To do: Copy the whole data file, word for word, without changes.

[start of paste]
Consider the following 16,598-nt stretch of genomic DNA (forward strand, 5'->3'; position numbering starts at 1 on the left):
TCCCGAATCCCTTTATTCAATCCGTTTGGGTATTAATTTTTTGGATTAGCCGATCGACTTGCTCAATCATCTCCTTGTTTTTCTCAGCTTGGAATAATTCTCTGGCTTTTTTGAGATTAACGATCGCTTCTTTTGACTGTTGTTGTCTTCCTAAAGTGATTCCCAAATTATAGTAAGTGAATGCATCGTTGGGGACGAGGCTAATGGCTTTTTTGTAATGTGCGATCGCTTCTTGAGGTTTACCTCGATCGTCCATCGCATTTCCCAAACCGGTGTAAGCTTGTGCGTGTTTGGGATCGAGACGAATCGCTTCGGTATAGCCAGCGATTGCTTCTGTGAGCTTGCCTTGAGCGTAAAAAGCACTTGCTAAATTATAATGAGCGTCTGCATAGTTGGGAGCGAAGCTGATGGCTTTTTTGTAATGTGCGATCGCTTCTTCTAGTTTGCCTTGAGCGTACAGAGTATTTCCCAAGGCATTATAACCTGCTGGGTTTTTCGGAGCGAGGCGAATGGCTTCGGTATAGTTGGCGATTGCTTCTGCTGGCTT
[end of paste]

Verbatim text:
Consider the following 16,598-nt stretch of genomic DNA (forward strand, 5'->3'; position numbering starts at 1 on the left):
TCCCGAATCCCTTTATTCAATCCGTTTGGGTATTAATTTTTTGGATTAGCCGATCGACTTGCTCAATCATCTCCTTGTTTTTCTCAGCTTGGAATAATTCTCTGGCTTTTTTGAGATTAACGATCGCTTCTTTTGACTGTTGTTGTCTTCCTAAAGTGATTCCCAAATTATAGTAAGTGAATGCATCGTTGGGGACGAGGCTAATGGCTTTTTTGTAATGTGCGATCGCTTCTTGAGGTTTACCTCGATCGTCCATCGCATTTCCCAAACCGGTGTAAGCTTGTGCGTGTTTGGGATCGAGACGAATCGCTTCGGTATAGCCAGCGATTGCTTCTGTGAGCTTGCCTTGAGCGTAAAAAGCACTTGCTAAATTATAATGAGCGTCTGCATAGTTGGGAGCGAAGCTGATGGCTTTTTTGTAATGTGCGATCGCTTCTTCTAGTTTGCCTTGAGCGTACAGAGTATTTCCCAAGGCATTATAACCTGCTGGGTTTTTCGGAGCGAGGCGAATGGCTTCGGTATAGTTGGCGATTGCTTCTGCTGGCTT